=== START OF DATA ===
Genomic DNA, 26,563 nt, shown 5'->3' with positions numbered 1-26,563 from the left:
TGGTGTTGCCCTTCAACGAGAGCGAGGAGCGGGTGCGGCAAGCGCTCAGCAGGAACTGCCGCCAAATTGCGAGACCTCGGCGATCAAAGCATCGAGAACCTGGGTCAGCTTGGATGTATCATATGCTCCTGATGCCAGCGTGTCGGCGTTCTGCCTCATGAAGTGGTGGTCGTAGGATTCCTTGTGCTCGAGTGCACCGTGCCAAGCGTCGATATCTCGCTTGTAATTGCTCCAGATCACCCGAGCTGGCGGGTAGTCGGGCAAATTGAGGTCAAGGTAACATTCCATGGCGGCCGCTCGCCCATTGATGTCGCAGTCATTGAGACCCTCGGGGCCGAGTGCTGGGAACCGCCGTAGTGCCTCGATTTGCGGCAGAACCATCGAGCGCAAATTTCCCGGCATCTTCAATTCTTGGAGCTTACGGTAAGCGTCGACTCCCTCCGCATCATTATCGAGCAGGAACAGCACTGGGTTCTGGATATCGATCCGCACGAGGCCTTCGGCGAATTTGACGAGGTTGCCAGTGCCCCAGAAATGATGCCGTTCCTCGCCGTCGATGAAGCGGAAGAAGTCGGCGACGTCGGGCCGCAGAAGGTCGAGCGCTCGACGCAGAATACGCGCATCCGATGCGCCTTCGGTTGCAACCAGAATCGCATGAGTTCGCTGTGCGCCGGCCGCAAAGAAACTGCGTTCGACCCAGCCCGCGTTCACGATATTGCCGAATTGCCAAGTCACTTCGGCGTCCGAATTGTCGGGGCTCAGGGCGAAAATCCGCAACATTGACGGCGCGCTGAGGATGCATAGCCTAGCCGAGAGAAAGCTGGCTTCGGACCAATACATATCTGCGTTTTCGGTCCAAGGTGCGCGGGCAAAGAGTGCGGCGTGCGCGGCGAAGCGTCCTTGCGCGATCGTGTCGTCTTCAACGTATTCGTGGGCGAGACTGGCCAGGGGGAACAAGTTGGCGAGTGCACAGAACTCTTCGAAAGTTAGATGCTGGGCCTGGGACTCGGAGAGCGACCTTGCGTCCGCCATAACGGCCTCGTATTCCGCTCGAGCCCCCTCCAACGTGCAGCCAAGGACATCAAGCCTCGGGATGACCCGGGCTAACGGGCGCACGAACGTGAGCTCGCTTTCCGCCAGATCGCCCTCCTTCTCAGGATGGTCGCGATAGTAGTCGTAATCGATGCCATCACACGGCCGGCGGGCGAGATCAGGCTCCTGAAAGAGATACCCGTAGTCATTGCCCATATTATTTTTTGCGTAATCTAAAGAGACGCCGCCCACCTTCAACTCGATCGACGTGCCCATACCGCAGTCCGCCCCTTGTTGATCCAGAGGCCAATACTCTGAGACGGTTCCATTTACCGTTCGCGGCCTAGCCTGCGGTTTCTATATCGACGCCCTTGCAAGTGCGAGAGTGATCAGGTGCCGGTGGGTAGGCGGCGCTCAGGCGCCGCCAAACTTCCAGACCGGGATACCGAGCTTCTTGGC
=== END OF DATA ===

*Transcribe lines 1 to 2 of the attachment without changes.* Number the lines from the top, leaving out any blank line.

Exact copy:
Genomic DNA, 26,563 nt, shown 5'->3' with positions numbered 1-26,563 from the left:
TGGTGTTGCCCTTCAACGAGAGCGAGGAGCGGGTGCGGCAAGCGCTCAGCAGGAACTGCCGCCAAATTGCGAGACCTCGGCGATCAAAGCATCGAGAACCTGGGTCAGCTTGGATGTATCATATGCTCCTGATGCCAGCGTGTCGGCGTTCTGCCTCATGAAGTGGTGGTCGTAGGATTCCTTGTGCTCGAGTGCACCGTGCCAAGCGTCGATATCTCGCTTGTAATTGCTCCAGATCACCCGAGCTGGCGGGTAGTCGGGCAAATTGAGGTCAAGGTAACATTCCATGGCGGCCGCTCGCCCATTGATGTCGCAGTCATTGAGACCCTCGGGGCCGAGTGCTGGGAACCGCCGTAGTGCCTCGATTTGCGGCAGAACCATCGAGCGCAAATTTCCCGGCATCTTCAATTCTTGGAGCTTACGGTAAGCGTCGACTCCCTCCGCATCATTATCGAGCAGGAACAGCACTGGGTTCTGGATATCGATCCGCACGAGGCCTTCGGCGAATTTGACGAGGTTGCCAGTGCCCCAGAAATGATGCCGTTCCTCGCCGTCGATGAAGCGGAAGAAGTCGGCGACGTCGGGCCGCAGAAGGTCGAGCGCTCGACGCAGAATACGCGCATCCGATGCGCCTTCGGTTGCAACCAGAATCGCATGAGTTCGCTGTGCGCCGGCCGCAAAGAAACTGCGTTCGACCCAGCCCGCGTTCACGATATTGCCGAATTGCCAAGTCACTTCGGCGTCCGAATTGTCGGGGCTCAGGGCGAAAATCCGCAACATTGACGGCGCGCTGAGGATGCATAGCCTAGCCGAGAGAAAGCTGGCTTCGGACCAATACATATCTGCGTTTTCGGTCCAAGGTGCGCGGGCAAAGAGTGCGGCGTGCGCGGCGAAGCGTCCTTGCGCGATCGTGTCGTCTTCAACGTATTCGTGGGCGAGACTGGCCAGGGGGAACAAGTTGGCGAGTGCACAGAACTCTTCGAAAGTTAGATGCTGGGCCTGGGACTCGGAGAGCGACCTTGCGTCCGCCATAACGGCCTCGTATTCCGCTCGAGCCCCCTCCAACGTGCAGCCAAGGACATCAAGCCTCGGGATGACCCGGGCTAACGGGCGCACGAACGTGAGCTCGCTTTCCGCCAGATCGCCCTCCTTCTCAGGATGGTCGCGATAGTAGTCGTAATCGATGCCATCACACGGCCGGCGGGCGAGATCAGGCTCCTGAAAGAGATACCCGTAGTCATTGCCCATATTATTTTTTGCGTAATCTAAAGAGACGCCGCCCACCTTCAACTCGATCGACGTGCCCATACCGCAGTCCGCCCCTTGTTGATCCAGAGGCCAATACTCTGAGACGGTTCCATTTACCGTTCGCGGCCTAGCCTGCGGTTTCTATATCGACGCCCTTGCAAGTGCGAGAGTGATCAGGTGCCGGTGGGTAGGCGGCGCTCAGGCGCCGCCAAACTTCCAGACCGGGATACCGAGCTTCTTGGC